Preachers of hate
May 22, 2001
Consistently advocating hatred on television for one ethnic group on the basis that some of its members are personally biased against the other group, some are well off (the majority are not) and some indulge in discriminatory employment practices is by any reckoning an extremely dangerous practice, and is bound to lead to serious trouble. Indeed, it has in the opinion of many experienced observers already done so by contributing to the extreme hostility shown since the March election and a continuation can only make things worse.
The preaching of ethnic hatred always involves gross over-simplifications and distortions. It seeks for example to stereotype an entire group as ethnically prejudiced or avaricious, to demonise it so to speak, and to put that argument forward as the reason for the other group's problems. A fair examination of the facts always shows this to be false.
Unfortunately, however, hatred can be a very attractive message. It simplifies everything, creates good guys and bad guys, relieves those who preach it or who accept the message of any responsibility for their own inadequacies or failings, and is impervious to reason. If it is shown that a large number of the group against which hatred is preached are not biased, that is irrelevant, if it is shown that more of them are poor than the other groups that does not matter.
Calls for boycotts of certain products, too, are entirely counterproductive. If one group does not purchase a certain soft drink the other group, with equal purchasing power, could retaliate by not buying another soft drink. Where would that nonsense end?
These kinds of messages being pushed on a regular basis are not compatible with progress in a multi-ethnic society. They inevitably lead to division and strife. These messages are at variance with the thrust of the dialogue that has taken place at the highest political levels and has led to the setting up of joint committees to tackle some of the problems that exist. These messages, if they continue and are heard, will surely eventually destroy or overwhelm these positive developments.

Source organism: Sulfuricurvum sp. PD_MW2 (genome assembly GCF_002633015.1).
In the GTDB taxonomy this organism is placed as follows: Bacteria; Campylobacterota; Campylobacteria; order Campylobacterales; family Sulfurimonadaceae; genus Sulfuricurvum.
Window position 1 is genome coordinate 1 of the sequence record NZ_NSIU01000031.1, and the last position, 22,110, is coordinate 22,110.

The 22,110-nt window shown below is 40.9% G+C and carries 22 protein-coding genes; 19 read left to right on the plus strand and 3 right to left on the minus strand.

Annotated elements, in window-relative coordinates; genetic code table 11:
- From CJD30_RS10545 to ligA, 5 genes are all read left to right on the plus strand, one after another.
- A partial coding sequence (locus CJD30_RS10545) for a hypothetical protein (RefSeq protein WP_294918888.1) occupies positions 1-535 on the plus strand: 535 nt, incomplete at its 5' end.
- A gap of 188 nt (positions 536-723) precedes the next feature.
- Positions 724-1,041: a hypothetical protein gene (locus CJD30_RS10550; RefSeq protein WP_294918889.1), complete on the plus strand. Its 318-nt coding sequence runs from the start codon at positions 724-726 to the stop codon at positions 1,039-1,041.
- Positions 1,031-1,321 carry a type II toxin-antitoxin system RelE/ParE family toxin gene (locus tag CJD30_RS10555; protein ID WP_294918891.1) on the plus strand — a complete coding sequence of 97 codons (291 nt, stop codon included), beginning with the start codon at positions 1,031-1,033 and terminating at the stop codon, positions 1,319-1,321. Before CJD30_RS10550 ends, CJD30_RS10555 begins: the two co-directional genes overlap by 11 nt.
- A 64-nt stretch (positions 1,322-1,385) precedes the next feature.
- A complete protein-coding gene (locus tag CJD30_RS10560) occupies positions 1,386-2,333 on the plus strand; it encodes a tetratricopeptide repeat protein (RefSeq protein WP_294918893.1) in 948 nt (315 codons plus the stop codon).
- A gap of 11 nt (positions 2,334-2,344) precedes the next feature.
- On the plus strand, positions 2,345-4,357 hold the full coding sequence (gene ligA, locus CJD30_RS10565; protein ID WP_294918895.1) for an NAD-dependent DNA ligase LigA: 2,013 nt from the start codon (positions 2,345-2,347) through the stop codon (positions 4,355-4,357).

From time immemorial preachers of hatred have had their own profound personal insecurities which they sublimate by transmuting them into ethnic grievances and finding culprits or scapegoats. Historically, the consequences have often been horrendous.
At the end of the day, responsible members of that group have to decide whether what is taking place is compatible with their own views or their own morality and where it is likely to lead. Is it really an issue of free speech or is it a question of persistently making ethnically inflammatory remarks? The National Assembly saw fit to make such remarks a specific criminal offence in legislation passed unanimously before the elections, recognising the damage such remarks can cause to the society as a whole. No multi-ethnic society can forever withstand this sort of propaganda and the undermining of its foundations.
The Constitution Reform Commission has recommended the setting up of an Ethnic Relations Commission and other measures to deal with discrimination. The dialogue has also created valuable new initiatives of working together constructively to solve problems. These are surely the sort of positive steps that should be supported by right thinking persons.